‘These men have been pushed to the brink down here. Scared for their lives, scared they may not see their families. The Military Police will not report it. It’s my guess, of course. If you do show it, you’ll condemn a good man. It could have been any of us. It could have been me, you, any of us. Do what you will, but Lynette, you’re better than that. Is that who you want to be? Is that the type of reporter you want to be remembered as?’ Peter Lund asked driven to protect his staff from further unjustified harm, pushed still by fiery adrenaline. The look in the reporter’s eyes reassured him.

‘Don’t worry, I won’t be using it. I haven’t exactly enjoyed this myself, you know. He isn’t the enemy. This... this has broken me too. It is a human interest story, and it’s something that we may use should Zylinski need to raise the incident to the courts, but I’m more interested in other people’s emotions. Anger is fine and I can get video of angry words that will do the job. There is enough angst on-board this station. I want to see how we all fair now it seems to have ended. Have no fear, Peter. I see us as friends now. You can trust me. I’m not soulless… Talking of soulless, I see Henry Poole. Excuse me, Peter.’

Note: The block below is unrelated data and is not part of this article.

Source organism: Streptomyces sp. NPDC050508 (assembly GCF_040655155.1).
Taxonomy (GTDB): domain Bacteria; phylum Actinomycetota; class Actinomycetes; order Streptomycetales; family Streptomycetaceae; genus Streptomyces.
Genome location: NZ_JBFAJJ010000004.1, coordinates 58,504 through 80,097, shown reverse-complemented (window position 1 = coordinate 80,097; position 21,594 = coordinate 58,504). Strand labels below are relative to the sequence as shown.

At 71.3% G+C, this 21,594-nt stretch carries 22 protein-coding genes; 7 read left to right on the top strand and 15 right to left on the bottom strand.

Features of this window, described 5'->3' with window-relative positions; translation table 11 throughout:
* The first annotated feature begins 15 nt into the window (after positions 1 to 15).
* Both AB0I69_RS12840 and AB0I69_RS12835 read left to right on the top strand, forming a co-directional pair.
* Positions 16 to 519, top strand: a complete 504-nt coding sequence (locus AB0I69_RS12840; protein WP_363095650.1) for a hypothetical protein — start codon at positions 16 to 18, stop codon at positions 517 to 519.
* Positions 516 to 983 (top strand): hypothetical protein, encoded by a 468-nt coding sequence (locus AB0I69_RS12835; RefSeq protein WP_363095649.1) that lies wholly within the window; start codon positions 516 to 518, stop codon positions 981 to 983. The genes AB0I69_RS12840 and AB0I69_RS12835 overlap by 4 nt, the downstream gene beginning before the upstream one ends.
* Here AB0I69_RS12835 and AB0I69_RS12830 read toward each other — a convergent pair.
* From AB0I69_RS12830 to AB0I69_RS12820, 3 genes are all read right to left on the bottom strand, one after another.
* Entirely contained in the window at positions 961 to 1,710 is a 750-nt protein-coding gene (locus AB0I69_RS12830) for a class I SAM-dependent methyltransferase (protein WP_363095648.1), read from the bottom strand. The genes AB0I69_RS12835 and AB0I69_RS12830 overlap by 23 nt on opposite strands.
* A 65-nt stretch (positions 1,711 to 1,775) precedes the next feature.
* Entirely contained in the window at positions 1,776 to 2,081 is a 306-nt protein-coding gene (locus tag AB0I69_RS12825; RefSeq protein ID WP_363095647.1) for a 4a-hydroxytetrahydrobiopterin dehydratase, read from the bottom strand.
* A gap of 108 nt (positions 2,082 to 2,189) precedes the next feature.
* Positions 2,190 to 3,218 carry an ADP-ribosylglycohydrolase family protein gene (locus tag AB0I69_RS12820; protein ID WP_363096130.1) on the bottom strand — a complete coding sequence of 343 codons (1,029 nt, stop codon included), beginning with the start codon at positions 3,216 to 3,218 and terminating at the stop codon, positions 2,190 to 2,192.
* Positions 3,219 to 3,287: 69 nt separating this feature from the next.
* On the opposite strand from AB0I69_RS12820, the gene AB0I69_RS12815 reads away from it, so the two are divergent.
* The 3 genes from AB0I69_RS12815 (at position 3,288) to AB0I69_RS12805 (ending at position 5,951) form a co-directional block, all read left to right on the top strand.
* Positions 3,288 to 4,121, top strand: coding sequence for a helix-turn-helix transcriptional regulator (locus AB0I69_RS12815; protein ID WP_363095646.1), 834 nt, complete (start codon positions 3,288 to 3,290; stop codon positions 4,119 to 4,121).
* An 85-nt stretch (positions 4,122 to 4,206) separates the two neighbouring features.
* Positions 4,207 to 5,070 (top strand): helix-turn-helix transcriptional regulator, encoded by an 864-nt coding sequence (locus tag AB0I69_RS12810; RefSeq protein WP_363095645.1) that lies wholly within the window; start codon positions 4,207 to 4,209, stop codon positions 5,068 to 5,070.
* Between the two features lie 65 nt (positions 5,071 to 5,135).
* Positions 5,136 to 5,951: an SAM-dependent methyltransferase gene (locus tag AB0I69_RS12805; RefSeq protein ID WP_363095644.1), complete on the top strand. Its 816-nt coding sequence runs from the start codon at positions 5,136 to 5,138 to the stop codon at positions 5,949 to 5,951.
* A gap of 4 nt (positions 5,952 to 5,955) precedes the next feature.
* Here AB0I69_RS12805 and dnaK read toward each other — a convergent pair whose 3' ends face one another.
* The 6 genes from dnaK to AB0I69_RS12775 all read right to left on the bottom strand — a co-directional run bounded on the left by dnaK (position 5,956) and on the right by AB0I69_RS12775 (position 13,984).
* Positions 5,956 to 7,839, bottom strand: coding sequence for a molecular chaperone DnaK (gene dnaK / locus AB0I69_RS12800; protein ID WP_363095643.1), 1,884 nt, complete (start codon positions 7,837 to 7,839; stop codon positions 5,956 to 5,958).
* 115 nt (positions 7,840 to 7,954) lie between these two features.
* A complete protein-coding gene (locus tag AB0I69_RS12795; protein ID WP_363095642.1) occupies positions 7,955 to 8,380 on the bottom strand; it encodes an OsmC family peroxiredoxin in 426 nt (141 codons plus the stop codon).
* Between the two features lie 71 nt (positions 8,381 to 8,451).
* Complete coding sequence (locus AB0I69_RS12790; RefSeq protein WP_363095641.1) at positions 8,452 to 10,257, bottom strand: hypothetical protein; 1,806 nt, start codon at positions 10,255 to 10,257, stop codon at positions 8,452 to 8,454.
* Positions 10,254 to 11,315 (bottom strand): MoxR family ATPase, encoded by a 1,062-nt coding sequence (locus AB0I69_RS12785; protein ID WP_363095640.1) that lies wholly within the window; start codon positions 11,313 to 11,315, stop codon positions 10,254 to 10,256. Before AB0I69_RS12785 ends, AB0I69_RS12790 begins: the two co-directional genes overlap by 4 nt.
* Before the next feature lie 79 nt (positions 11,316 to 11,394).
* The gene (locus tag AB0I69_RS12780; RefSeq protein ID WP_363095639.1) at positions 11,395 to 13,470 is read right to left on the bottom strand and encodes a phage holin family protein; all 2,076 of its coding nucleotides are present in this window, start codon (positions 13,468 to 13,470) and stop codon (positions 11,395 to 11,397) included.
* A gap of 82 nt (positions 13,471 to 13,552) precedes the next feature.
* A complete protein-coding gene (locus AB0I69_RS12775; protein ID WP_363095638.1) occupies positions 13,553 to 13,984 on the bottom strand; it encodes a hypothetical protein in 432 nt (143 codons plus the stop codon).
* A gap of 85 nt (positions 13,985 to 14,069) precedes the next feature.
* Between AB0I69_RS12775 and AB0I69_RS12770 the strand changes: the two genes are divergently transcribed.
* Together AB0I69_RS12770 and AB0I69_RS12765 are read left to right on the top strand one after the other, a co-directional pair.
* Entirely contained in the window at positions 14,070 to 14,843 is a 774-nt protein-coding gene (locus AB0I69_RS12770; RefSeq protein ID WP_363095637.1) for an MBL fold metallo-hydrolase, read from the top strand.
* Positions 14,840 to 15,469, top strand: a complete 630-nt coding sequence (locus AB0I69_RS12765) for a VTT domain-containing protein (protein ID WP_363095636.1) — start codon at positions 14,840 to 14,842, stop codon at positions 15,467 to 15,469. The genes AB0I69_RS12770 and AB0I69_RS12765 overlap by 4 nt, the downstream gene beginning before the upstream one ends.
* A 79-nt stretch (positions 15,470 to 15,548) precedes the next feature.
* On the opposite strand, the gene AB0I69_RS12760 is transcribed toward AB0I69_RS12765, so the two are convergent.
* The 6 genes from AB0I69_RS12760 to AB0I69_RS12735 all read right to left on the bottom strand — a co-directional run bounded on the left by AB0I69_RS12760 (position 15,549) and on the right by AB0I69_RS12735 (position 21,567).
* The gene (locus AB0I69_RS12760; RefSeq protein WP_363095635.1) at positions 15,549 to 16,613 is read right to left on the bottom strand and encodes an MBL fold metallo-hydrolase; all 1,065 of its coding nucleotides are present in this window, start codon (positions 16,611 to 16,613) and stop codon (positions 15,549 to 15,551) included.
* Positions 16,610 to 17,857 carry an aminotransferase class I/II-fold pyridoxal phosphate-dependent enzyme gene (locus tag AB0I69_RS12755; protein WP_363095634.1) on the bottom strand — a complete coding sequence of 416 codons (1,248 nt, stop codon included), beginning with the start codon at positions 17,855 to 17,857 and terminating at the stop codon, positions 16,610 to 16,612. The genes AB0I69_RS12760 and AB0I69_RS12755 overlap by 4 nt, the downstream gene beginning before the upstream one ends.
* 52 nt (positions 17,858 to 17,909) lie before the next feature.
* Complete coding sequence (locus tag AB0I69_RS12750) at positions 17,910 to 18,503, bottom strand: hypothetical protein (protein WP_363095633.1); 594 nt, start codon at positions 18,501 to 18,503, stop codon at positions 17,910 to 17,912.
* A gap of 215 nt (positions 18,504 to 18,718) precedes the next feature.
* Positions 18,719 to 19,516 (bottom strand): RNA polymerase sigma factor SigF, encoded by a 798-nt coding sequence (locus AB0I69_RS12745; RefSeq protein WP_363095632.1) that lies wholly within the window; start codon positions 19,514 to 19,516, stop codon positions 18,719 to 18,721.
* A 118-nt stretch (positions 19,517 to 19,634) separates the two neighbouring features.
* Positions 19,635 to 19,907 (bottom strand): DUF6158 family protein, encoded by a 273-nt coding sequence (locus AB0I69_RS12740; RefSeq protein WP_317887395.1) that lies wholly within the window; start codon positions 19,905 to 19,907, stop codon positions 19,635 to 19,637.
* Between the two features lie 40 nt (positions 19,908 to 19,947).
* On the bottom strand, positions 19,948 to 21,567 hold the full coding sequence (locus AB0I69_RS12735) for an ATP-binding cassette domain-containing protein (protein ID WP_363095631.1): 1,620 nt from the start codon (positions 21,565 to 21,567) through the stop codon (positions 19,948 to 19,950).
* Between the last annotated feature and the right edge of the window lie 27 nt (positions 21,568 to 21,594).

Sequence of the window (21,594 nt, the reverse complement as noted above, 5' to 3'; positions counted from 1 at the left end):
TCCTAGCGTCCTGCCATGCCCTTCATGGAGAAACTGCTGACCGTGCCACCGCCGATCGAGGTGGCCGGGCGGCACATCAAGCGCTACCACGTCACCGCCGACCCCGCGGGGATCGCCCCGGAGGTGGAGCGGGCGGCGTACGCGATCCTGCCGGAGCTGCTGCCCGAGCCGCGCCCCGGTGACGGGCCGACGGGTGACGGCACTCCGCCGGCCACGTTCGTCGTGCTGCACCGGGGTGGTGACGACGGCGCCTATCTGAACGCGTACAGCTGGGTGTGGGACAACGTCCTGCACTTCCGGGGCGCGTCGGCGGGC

The visibly weary and drained Zylinski spotted a hooded Marco Koivu leaning against Cursed’s doorway. Steam and scars showed signs of battle.

Taking lethargic steps he approached the man. With a lack of enthusiasm his words were spoken awkwardly, unsure why he sought answers from someone he barely knew.

‘You saved us out there. I will forever be in your debt. You have our thanks.’

‘You assume you will be asked to repay the debt?’

‘I hadn’t got that far. I’ve been too busy.’ Commander Zylinski offered back a polite yet tired, weak smile.

‘I understand that, Zylinski.’

‘How did you know? About helping us out, I mean?’

‘I know more than you can imagine. We too are a busy bunch of people.’

‘Did Angelo contact you?’

‘He contacted Alison Wessex approximately half-way through the fight. It was late by then. We were on our way, alas without our primary weaponry being completed.’ Marco Koivu’s words surprised the Commander. Marco Koivu ignored the surprise.